NARSAD was the NATIONAL ALLIANCE FOR RESEARCH ON SCHIZOPHRENIA AND DEPRESSION when it was established by Gwill Newman and others. The first President of NARSAD, she began her extensive volunteer and philanthropic career in her native city, Cleveland, Ohio. She was a Special Guest at the 11th Annual Symposium.
“In her new book, My Son’s Name Was Fred, Newman writes passionately of the onset of her son’s mental illness and how it changed the lives of everyone in her family. She discovered the problems commonly faced by the victims of mental illness and their families: the lengthy bureaucratic processes, the lack of research and funding for humane care, and the stigma that exists, even today. In the process of her search for help, she became an advocate, not only for her son, but for all others living with mental illness and diseases of the brain.”
Another participant in the 11th Annual Symposium, An Educational Program Presented by NARSAD FLORIDA, the world’s leading charity dedicated to mental health research was David L. Shern Ph.D. He is president and chief executive officer of Mental Health America. Formally known as the National Mental Health Association, it is a not-for-profit organization with more than 320 affiliates nationwide, it represents a growing movement of Americans whom promote mental wellness for the health and well-being of the nation-everyday and in times of crisis.
Before joining Mental Health America Dr. Shern was a tenured professor at the University of South Florida where he dealt with a variety mental health issues in a variety of settings.
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He earned his doctoral, master’s and bachelor’s degrees at the University of Colorado at Boulder.
A third participant was James F. Leckman , M.D., Yale University who spoke on “Primary Parental Preoccupations-Revisited Genes, Circuits and the Crucial Role of Early Experience”. He is the Neison Harris Professor of Child Psychiatry, Psychiatry, Psychology and Pediatrics at Yale University where he also serves as the director of research of the Yale Child Study Center.
He is widely recognized as a master clinician in the evaluation and treatment of Tourette’s syndrome and early onset obsessive-compulsive disorder. He has been selected five times as the Outstanding Research Mentor by the American Academy of Child and Adolescent Psychiatry.
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He earned his bachelor’s degree from The College of Wooster in Ohio, and his medical degree from the University of New Mexico School of Medicine. He was a Postdoctoral Fellow in the Department of Psychiatry at Yale University School of Medicine.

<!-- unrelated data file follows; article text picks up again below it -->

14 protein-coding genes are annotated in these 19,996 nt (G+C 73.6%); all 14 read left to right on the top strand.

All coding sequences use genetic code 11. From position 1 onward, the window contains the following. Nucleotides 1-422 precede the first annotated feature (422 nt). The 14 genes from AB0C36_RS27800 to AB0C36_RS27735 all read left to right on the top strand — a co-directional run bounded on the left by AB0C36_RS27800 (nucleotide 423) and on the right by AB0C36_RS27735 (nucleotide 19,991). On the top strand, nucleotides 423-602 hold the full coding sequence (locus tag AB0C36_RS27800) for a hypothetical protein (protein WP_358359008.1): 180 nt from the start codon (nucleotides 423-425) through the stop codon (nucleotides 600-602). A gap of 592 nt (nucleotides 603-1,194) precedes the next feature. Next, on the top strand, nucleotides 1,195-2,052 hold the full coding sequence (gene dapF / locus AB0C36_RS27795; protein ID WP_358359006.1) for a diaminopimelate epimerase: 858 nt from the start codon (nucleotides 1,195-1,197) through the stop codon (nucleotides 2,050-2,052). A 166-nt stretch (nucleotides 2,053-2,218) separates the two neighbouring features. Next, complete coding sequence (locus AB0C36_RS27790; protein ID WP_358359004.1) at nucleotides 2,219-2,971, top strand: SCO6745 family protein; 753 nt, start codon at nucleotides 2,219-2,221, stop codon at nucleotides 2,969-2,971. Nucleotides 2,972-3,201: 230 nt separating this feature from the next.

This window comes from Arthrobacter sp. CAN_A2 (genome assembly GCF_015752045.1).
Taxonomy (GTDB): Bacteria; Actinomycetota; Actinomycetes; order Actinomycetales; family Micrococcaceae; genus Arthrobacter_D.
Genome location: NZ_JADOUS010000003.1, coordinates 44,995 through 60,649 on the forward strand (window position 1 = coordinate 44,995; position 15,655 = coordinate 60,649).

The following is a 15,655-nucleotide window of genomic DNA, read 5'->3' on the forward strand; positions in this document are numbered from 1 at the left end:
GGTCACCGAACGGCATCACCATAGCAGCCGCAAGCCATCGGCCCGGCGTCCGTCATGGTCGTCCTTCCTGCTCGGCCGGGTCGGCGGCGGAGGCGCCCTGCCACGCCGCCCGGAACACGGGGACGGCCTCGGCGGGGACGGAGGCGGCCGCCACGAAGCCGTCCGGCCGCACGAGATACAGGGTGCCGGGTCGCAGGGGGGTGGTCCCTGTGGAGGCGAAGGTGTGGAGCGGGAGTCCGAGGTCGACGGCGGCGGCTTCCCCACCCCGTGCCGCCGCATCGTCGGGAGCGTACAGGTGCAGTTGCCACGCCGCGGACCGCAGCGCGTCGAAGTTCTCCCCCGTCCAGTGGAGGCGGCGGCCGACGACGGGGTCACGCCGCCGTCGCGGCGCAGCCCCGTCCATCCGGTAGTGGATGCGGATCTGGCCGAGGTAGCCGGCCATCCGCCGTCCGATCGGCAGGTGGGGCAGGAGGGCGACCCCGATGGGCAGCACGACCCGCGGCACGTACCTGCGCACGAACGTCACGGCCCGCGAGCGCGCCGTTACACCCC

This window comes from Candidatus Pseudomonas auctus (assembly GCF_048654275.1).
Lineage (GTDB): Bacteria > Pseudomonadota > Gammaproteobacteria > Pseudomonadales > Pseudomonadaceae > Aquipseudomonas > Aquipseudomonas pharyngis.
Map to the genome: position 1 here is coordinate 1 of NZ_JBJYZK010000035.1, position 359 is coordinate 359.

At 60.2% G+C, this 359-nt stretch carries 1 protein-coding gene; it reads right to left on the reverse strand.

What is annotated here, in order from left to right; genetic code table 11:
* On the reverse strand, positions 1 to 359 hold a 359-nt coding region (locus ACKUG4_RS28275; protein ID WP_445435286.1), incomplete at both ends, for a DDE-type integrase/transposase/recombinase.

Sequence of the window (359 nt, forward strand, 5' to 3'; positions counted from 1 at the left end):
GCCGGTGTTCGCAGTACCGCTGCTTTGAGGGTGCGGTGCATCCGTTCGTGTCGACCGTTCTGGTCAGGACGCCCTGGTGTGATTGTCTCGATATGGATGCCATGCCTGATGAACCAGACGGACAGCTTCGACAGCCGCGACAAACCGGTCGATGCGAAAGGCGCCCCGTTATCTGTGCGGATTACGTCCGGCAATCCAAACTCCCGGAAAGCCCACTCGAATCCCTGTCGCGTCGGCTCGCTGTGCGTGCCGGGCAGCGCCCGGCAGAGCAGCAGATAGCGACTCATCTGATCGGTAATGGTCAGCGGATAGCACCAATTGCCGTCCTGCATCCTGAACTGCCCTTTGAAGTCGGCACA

A fourth participant in the Symposium was Herbert Y. Meltzer, M.D., Vanderbilt University. He is the Bixler/May/Johnson Professor of Psychiatry and Pharmacology and director of the Psychobiology Program for Translational Research at the Vanderbilt University School of Medicine. He has served in many research positions in many venues.
Dr. Melzer received his bachelor’s degree in chemistry from Cornell University, a master’s degree in chemistry from Harvard University and medical degree from Yale University.
Final Special Guests were Joseph Greco, Writer and Director and Joe Pantoliano, Actor. Joe Pantoliano will be honored with a Luminary Award from NARSAD Florida for his work in film in creating greater understanding of mental Illness. He stars in Canvas, a film that examines the effects of mental illness on a family. His most recent television credits include his role as the psychopathic mobster Ralphie Cifaretto on the Sopranos for which he won the 2003 Emmy award for Outstanding Supporting Actor in a drama series.
Pantoliano has appeared in more than 100 films including Risky Business, The Fugitive, and The Matrix. He attributes his success as an actor to his mental illness, 30 years of clinical depression.
The attendees at the symposium on Saturday at the Van Wezel Performing Arts Hall in Sarasota, Florida learned that we will have to Shatter the myths, Stop the stigma, Support the science, before we will be able to close the gaps between what research has shown us is true about mental illness and access to treatment. Help is there for those who suffer from mental illness but we have yet to learn how to make what we know can help those who suffer from mental illness available to them in a timely fashion. Research on timely delivery of treatment to those in need is long overdue and must be the next big research endeavor.
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Geoff Burkett, NARSAD’S president and CEO said we fund research when no one else will. This year NARSAD will, in the organizations 21st year of grant-making, raise and give away more than $20 million in research grants to approximately 300 scientists world-wide. Since 1987, through the generosity and commitment of thousands of donors, NARSAD has awarded $219 million in 3,243 research grants to 2,502 scientists.
11th Annual Symposium, NARSAD FLORIDA, January 12, 2008
Donna Wright, Bradenton Herald, page 1C, January 13, 2008